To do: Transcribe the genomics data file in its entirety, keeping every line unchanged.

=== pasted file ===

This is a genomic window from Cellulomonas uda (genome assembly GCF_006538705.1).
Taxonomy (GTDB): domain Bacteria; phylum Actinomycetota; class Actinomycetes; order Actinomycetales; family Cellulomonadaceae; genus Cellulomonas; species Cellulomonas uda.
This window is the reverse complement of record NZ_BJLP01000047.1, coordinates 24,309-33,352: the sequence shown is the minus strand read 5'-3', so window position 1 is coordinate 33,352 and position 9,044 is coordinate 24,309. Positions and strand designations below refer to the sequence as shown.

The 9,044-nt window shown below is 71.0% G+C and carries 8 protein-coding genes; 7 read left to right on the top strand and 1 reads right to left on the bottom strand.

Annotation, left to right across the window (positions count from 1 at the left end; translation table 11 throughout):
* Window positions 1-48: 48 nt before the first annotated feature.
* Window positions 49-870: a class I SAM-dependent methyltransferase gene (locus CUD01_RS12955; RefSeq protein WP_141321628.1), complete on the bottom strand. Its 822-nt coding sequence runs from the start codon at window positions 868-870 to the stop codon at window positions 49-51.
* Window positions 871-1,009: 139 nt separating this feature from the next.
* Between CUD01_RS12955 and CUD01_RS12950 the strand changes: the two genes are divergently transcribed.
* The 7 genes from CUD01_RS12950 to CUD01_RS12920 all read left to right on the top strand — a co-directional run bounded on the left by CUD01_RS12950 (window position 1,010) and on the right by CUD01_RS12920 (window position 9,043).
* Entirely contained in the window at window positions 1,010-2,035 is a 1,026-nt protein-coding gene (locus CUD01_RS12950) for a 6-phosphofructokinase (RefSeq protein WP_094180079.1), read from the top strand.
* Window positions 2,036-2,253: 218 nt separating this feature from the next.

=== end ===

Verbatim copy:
This is a genomic window from Cellulomonas uda (genome assembly GCF_006538705.1).
Taxonomy (GTDB): domain Bacteria; phylum Actinomycetota; class Actinomycetes; order Actinomycetales; family Cellulomonadaceae; genus Cellulomonas; species Cellulomonas uda.
This window is the reverse complement of record NZ_BJLP01000047.1, coordinates 24,309-33,352: the sequence shown is the minus strand read 5'-3', so window position 1 is coordinate 33,352 and position 9,044 is coordinate 24,309. Positions and strand designations below refer to the sequence as shown.

The 9,044-nt window shown below is 71.0% G+C and carries 8 protein-coding genes; 7 read left to right on the top strand and 1 reads right to left on the bottom strand.

Annotation, left to right across the window (positions count from 1 at the left end; translation table 11 throughout):
* Window positions 1-48: 48 nt before the first annotated feature.
* Window positions 49-870: a class I SAM-dependent methyltransferase gene (locus CUD01_RS12955; RefSeq protein WP_141321628.1), complete on the bottom strand. Its 822-nt coding sequence runs from the start codon at window positions 868-870 to the stop codon at window positions 49-51.
* Window positions 871-1,009: 139 nt separating this feature from the next.
* Between CUD01_RS12955 and CUD01_RS12950 the strand changes: the two genes are divergently transcribed.
* The 7 genes from CUD01_RS12950 to CUD01_RS12920 all read left to right on the top strand — a co-directional run bounded on the left by CUD01_RS12950 (window position 1,010) and on the right by CUD01_RS12920 (window position 9,043).
* Entirely contained in the window at window positions 1,010-2,035 is a 1,026-nt protein-coding gene (locus CUD01_RS12950) for a 6-phosphofructokinase (RefSeq protein WP_094180079.1), read from the top strand.
* Window positions 2,036-2,253: 218 nt separating this feature from the next.